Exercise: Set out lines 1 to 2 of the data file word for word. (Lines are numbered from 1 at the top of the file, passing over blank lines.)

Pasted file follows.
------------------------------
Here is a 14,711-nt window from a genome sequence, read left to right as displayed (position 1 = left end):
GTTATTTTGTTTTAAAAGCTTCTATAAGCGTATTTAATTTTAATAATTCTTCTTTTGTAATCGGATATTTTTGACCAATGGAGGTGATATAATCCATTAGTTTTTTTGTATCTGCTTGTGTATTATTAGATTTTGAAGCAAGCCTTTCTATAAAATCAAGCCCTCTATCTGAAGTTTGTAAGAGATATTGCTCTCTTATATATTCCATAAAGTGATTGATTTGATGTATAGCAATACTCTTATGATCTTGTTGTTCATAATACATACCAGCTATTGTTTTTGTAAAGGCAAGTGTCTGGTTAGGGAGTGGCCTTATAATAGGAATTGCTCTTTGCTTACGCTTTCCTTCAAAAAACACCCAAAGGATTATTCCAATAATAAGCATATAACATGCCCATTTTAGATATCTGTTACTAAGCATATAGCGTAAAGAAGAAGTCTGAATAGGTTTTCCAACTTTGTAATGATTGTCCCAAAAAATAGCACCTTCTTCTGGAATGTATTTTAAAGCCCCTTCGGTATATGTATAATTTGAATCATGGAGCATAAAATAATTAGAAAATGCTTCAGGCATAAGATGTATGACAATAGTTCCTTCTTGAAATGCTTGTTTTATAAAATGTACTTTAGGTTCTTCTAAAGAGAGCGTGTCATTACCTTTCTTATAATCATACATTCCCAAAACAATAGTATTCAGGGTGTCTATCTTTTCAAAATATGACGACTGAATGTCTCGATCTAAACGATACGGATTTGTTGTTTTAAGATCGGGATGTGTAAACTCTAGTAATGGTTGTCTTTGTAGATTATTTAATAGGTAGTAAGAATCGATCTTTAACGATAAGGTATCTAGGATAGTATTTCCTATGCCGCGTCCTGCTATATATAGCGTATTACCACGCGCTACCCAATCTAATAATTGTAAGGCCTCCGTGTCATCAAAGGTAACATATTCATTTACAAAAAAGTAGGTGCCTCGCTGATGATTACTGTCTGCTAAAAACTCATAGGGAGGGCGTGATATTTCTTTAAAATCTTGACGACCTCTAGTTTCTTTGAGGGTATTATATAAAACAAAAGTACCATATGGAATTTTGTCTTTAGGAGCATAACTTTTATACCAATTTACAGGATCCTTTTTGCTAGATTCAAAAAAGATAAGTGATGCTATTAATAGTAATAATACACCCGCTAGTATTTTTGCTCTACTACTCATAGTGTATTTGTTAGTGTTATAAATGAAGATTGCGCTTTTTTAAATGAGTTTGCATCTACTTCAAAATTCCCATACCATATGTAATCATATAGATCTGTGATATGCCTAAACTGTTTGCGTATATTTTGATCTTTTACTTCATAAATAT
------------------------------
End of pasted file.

Here is a 14,711-nt window from a genome sequence, read left to right as displayed (position 1 = left end):
GTTATTTTGTTTTAAAAGCTTCTATAAGCGTATTTAATTTTAATAATTCTTCTTTTGTAATCGGATATTTTTGACCAATGGAGGTGATATAATCCATTAGTTTTTTTGTATCTGCTTGTGTATTATTAGATTTTGAAGCAAGCCTTTCTATAAAATCAAGCCCTCTATCTGAAGTTTGTAAGAGATATTGCTCTCTTATATATTCCATAAAGTGATTGATTTGATGTATAGCAATACTCTTATGATCTTGTTGTTCATAATACATACCAGCTATTGTTTTTGTAAAGGCAAGTGTCTGGTTAGGGAGTGGCCTTATAATAGGAATTGCTCTTTGCTTACGCTTTCCTTCAAAAAACACCCAAAGGATTATTCCAATAATAAGCATATAACATGCCCATTTTAGATATCTGTTACTAAGCATATAGCGTAAAGAAGAAGTCTGAATAGGTTTTCCAACTTTGTAATGATTGTCCCAAAAAATAGCACCTTCTTCTGGAATGTATTTTAAAGCCCCTTCGGTATATGTATAATTTGAATCATGGAGCATAAAATAATTAGAAAATGCTTCAGGCATAAGATGTATGACAATAGTTCCTTCTTGAAATGCTTGTTTTATAAAATGTACTTTAGGTTCTTCTAAAGAGAGCGTGTCATTACCTTTCTTATAATCATACATTCCCAAAACAATAGTATTCAGGGTGTCTATCTTTTCAAAATATGACGACTGAATGTCTCGATCTAAACGATACGGATTTGTTGTTTTAAGATCGGGATGTGTAAACTCTAGTAATGGTTGTCTTTGTAGATTATTTAATAGGTAGTAAGAATCGATCTTTAACGATAAGGTATCTAGGATAGTATTTCCTATGCCGCGTCCTGCTATATATAGCGTATTACCACGCGCTACCCAATCTAATAATTGTAAGGCCTCCGTGTCATCAAAGGTAACATATTCATTTACAAAAAAGTAGGTGCCTCGCTGATGATTACTGTCTGCTAAAAACTCATAGGGAGGGCGTGATATTTCTTTAAAATCTTGACGACCTCTAGTTTCTTTGAGGGTATTATATAAAACAAAAGTACCATATGGAATTTTGTCTTTAGGAGCATAACTTTTATACCAATTTACAGGATCCTTTTTGCTAGATTCAAAAAAGATAAGTGATGCTATTAATAGTAATAATACACCCGCTAGTATTTTTGCTCTACTACTCATAGTGTATTTGTTAGTGTTATAAATGAAGATTGCGCTTTTTTAAATGAGTTTGCATCTACTTCAAAATTCCCATACCATATGTAATCATATAGATCTGTGATATGCCTAAACTGTTTGCGTATATTTTGATCTTTTACTTCATAAATAT